Kulbhushan Jadhav's fate to remain uncertain

Kulbhushan Jadhav's fate to remain uncertain

The fate of former Indian Navy officer Kulbhushan Jadhav will continue to hang in balance for several more months as the International Court of Justice in The Hague is unlikely to start hearing on his case this year.

With both India and Pakistan completing the second round of submission of written pleadings on the case, the stage is now set for the ICJ to move towards hearing on the case. Sources in New Delhi, however, told DH on Wednesday that it might not be possible for the ICJ to start hearing on the case before the end of this year, given its busy schedule.

India and Pakistan had filed memorial and counter-memorial on the case to the ICJ on September 13 and December 13 last year respectively. The ICJ had on January 17 this year asked India to submit by April 17 a reply to the counter-memorial submitted by Pakistan on December 13 last year. Pakistan too had been given time till Tuesday to submit a rejoinder to the reply from India.

Pakistan on Tuesday submitted a 400-page rejoinder countering the reply submitted by India on April 17.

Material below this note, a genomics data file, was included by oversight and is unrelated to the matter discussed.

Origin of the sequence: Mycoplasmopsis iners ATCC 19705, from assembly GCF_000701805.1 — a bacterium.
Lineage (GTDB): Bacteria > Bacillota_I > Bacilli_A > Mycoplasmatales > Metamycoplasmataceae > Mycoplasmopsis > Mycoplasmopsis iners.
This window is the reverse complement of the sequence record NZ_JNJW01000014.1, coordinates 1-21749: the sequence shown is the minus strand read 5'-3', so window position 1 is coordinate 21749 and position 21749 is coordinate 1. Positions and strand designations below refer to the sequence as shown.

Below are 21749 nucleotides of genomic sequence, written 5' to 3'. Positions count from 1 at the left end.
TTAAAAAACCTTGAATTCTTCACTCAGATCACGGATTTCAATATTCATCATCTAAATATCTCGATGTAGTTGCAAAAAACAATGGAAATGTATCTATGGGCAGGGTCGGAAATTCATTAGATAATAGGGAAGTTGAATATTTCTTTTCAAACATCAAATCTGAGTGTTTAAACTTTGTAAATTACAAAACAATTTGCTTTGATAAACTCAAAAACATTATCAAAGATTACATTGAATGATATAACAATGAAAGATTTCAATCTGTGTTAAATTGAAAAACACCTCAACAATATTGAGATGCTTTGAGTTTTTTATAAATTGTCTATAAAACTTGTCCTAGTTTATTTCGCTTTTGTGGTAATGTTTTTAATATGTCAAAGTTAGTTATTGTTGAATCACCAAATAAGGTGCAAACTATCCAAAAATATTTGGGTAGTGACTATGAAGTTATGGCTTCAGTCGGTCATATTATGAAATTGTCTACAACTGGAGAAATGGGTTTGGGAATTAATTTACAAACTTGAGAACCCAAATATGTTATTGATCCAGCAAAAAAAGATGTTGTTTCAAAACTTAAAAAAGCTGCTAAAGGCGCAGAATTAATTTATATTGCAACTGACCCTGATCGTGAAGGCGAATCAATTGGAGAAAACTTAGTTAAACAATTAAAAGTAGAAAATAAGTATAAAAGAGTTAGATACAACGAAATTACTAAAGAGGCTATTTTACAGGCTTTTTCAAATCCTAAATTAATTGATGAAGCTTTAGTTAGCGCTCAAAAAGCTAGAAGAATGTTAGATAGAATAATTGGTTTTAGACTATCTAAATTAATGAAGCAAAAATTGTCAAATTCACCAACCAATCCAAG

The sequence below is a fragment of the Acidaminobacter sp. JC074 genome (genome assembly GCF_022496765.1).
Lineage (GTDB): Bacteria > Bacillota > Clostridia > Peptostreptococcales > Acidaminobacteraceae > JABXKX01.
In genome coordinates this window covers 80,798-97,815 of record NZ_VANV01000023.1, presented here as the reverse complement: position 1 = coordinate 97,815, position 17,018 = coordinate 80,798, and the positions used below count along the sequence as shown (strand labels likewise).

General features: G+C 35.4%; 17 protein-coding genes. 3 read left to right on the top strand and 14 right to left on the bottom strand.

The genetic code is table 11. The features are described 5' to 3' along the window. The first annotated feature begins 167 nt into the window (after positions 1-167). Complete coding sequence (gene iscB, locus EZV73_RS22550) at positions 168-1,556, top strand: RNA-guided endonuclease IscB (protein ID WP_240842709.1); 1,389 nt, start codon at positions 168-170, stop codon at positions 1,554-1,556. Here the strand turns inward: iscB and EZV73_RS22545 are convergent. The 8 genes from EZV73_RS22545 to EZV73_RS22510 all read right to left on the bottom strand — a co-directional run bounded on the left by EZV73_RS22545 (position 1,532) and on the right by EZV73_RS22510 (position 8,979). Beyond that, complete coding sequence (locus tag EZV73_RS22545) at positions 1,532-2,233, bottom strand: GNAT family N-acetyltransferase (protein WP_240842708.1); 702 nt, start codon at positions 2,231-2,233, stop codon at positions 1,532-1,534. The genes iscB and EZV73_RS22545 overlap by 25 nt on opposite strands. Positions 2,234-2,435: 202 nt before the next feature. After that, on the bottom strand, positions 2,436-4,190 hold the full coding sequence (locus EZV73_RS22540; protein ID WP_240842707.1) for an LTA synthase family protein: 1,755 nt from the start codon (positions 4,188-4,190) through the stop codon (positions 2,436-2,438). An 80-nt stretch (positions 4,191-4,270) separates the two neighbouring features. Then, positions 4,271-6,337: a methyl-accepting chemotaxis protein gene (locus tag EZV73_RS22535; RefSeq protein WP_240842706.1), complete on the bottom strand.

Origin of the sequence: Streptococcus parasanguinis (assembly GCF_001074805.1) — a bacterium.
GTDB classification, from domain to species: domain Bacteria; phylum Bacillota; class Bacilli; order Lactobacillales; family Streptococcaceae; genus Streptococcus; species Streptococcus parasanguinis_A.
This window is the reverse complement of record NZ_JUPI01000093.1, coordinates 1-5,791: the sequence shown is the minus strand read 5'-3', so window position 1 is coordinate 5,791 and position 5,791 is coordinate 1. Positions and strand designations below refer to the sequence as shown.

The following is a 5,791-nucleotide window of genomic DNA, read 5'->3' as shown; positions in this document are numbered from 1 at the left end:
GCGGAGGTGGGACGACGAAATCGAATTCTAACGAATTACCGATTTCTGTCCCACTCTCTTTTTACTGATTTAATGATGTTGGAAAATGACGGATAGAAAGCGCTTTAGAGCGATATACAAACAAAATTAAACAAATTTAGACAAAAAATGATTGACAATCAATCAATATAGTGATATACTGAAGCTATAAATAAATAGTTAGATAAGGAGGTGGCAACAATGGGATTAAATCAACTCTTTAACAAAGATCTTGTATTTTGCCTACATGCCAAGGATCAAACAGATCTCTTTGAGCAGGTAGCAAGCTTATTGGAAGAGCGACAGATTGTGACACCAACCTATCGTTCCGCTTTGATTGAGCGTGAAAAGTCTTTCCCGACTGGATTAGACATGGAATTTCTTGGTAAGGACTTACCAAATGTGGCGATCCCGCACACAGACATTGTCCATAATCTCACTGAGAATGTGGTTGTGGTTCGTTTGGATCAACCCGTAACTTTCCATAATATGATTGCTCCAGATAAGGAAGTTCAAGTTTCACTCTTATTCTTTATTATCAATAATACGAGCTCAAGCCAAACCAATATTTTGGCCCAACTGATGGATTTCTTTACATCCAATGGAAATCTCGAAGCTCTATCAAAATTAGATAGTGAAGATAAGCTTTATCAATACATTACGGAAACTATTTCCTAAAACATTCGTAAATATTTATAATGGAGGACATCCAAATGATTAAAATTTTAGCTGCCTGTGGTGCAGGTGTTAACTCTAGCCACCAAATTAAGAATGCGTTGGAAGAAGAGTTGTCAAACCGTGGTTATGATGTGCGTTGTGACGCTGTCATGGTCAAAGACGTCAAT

Jadhav has been in the custody of Pakistan Army since March 2016. Islamabad turned down a repeated request by New Delhi to grant consular access to him. He was awarded death sentence by a military court in Pakistan in April last year for allegedly working for India's Research and Analytical Wing (RAW) and being involved with espionage and sabotage in the neighbouring country.

New Delhi on May 8 last year moved the ICJ after waiting for 11 days for Islamabad to respond to its latest and the 16th request for granting the High Commission of India in Pakistan “consular access” to Jadhav. India accused Pakistan of “egregious violation” of the provisions of the Vienna Convention on Consular Relations, 1963.

The ICJ on May 18 issued an interim order asking Islamabad not to execute the death sentence awarded to Jadhav by a military court in Pakistan till it decided on the plea by India.

Pakistan in its rejoinder submitted on Tuesday also countered India's allegation that Jadhav's mother and wife had been harassed during a visit to Islamabad to meet him.

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